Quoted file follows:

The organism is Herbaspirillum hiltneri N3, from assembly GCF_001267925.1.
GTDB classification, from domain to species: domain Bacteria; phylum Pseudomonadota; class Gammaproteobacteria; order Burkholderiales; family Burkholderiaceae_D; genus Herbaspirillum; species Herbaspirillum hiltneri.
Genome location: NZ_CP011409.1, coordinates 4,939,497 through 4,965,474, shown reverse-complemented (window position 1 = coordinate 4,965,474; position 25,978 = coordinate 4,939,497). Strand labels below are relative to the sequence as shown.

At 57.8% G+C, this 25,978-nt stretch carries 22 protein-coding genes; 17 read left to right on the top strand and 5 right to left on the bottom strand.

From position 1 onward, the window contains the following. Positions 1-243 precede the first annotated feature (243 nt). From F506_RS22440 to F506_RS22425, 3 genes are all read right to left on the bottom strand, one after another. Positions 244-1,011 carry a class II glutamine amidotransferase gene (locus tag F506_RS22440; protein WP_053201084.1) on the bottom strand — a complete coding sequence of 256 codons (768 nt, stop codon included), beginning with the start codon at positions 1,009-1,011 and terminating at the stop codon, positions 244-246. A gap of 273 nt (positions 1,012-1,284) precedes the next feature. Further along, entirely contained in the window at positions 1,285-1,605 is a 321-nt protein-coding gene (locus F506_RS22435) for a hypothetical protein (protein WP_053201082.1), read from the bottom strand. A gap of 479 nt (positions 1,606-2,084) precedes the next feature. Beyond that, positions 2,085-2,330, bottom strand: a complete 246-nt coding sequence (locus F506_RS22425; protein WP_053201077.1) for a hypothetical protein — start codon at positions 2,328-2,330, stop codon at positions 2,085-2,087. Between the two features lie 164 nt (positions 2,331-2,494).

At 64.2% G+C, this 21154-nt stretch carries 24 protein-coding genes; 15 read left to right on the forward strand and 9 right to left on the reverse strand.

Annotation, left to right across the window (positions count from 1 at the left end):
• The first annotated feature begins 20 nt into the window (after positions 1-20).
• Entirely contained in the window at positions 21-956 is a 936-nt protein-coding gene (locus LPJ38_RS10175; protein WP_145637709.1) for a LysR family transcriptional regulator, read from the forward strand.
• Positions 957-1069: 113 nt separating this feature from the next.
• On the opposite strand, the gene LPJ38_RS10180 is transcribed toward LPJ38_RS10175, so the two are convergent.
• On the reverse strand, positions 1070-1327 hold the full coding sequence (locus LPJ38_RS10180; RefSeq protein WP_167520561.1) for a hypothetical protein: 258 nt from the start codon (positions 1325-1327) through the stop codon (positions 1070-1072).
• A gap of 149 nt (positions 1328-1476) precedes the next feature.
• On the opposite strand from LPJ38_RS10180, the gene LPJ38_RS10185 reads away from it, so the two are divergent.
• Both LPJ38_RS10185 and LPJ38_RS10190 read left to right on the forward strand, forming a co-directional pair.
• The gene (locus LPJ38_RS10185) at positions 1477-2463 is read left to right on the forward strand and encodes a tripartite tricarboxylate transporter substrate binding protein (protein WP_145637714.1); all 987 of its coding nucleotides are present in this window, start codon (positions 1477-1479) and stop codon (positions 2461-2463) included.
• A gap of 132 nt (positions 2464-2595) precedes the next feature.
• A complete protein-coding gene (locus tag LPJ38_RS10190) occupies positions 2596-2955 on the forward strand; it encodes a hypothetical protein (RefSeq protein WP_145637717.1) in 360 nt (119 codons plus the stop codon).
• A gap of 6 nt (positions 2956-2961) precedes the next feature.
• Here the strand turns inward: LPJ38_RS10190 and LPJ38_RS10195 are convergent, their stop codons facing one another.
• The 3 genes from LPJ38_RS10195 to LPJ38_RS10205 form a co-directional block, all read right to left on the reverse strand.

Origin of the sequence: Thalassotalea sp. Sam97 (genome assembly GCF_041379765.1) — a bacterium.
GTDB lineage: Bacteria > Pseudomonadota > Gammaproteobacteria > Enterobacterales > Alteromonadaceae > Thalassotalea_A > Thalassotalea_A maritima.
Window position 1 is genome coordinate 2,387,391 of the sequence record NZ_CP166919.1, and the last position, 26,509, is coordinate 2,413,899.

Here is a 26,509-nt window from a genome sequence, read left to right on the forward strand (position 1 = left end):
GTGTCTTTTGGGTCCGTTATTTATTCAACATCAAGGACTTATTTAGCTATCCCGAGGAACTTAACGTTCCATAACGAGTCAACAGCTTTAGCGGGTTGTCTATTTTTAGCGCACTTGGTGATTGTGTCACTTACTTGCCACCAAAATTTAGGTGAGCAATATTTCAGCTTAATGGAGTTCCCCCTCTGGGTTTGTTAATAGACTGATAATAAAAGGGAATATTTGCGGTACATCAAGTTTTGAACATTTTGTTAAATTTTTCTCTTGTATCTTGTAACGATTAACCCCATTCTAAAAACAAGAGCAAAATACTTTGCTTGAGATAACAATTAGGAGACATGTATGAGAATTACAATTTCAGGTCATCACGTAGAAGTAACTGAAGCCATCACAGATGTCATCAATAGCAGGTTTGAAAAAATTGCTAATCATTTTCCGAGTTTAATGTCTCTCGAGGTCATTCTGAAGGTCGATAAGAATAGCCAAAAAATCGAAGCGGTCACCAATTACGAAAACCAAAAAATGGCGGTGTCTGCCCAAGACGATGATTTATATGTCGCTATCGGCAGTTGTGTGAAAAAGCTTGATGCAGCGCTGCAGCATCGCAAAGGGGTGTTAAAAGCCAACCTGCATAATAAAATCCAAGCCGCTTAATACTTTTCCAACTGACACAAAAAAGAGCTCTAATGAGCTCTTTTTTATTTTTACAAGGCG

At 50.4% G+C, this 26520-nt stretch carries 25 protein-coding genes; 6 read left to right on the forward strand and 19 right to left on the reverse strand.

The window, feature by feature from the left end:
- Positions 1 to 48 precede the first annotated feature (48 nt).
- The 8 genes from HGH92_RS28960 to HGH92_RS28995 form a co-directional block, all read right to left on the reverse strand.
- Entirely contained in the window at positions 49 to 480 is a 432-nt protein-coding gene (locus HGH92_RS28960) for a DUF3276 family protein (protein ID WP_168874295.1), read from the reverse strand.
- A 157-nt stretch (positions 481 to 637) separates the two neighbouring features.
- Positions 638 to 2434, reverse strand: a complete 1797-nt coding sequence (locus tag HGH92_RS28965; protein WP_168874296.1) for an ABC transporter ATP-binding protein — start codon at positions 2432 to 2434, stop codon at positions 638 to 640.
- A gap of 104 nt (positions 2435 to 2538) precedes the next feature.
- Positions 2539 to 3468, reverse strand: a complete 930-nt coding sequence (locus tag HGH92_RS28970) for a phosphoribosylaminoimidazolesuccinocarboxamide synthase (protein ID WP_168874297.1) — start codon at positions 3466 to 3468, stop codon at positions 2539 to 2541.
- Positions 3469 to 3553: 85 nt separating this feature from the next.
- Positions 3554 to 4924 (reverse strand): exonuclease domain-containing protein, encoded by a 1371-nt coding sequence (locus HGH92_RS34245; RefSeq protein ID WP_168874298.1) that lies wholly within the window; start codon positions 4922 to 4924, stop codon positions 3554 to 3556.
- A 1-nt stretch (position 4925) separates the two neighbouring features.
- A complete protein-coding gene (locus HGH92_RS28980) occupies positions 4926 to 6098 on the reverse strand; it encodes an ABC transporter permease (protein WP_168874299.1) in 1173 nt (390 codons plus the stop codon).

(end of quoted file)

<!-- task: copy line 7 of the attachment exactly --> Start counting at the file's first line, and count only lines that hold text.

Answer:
Annotation, left to right across the window (positions count from 1 at the left end):